Poor Puppy: The scrawny, supercilious feline from Bad Kitty is back and—quel surprise!—has no interest in playing with guileless, gangly Puppy, who appeared at the end of that title and takes center stage here. Poor Puppy, Bruel writes. Poor, poor Puppy. Poor, poor, poor, poor, poor Puppy! The book then becomes a counting/alphabet book to demonstrate that Puppy isn't really poor—in fact he has many playthings at his disposal: 1 Airplane, 2 Balls, 3 Cars and so on. But Puppy still wants to play with Kitty, and as he falls asleep, the book takes another trip through the alphabet—and through the world—as Puppy dreams of 26 fun activities and locales he'd like to share with his best friend Kitty: Apple Bobbing in Antarctica, Baseball in Brazil, Checkers in Canada, etc.
Oscar and The Mooncats: A cozy tale about a cat who learns that there's no place like home. Oscar the cat loves his boy. He also loves to climb way up where he can see everything. He jumps onto the fridge, onto the bookshelf, and onto the roof of the garage, but if he jumps just a little higher, his view would be out of this world. With the mightiest leap of his life, Oscar makes it all the way to the moon. Oscar makes some new friends there.
Walter the Farting Dog: Walter, a fat gray dog with an apologetic look on his face, comes home from the pound with two children. He has incurable gas, and his family decides to take him back. The night before he is to go, Walter sadly devours "the 25-pound bag of low-fart dog biscuits the vet had prescribed for him, which had made him fart more.... A gigantic gas bubble began to build inside him." Wouldn't you know, two burglars break in, and Walter's liability becomes his asset.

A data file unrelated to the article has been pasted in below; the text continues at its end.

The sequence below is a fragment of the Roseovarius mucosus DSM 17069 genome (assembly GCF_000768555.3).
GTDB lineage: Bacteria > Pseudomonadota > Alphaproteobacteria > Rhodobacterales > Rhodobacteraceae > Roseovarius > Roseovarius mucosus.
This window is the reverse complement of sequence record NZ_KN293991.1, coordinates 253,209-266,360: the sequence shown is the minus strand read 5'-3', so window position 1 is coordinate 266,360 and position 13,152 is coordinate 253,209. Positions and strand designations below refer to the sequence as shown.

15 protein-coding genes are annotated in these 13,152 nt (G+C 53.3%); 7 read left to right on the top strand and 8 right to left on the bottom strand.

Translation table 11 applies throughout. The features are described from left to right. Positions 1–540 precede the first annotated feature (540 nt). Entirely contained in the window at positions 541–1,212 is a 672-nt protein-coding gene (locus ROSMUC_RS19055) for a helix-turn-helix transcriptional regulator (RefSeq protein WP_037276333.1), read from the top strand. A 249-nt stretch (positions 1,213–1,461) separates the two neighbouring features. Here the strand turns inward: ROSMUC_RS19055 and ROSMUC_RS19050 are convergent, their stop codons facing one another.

My husband is currently reading John Grisham's new novel, The Appeal, and I'm reading Eat, Pray, Love by Elizabeth Gilbert.
What are you currently reading? Have you seen the movie The Gnome Mobile?
For those of you who don't read or aren't reading anything currently, what's in your Gnome Mobile?
And, for those of you who aren't interested in any of those questions, you need to see this weird new fish from Antartica and how can you make it through your day without hearing about this? If I never make it as a writer, then I can always go into that new profession.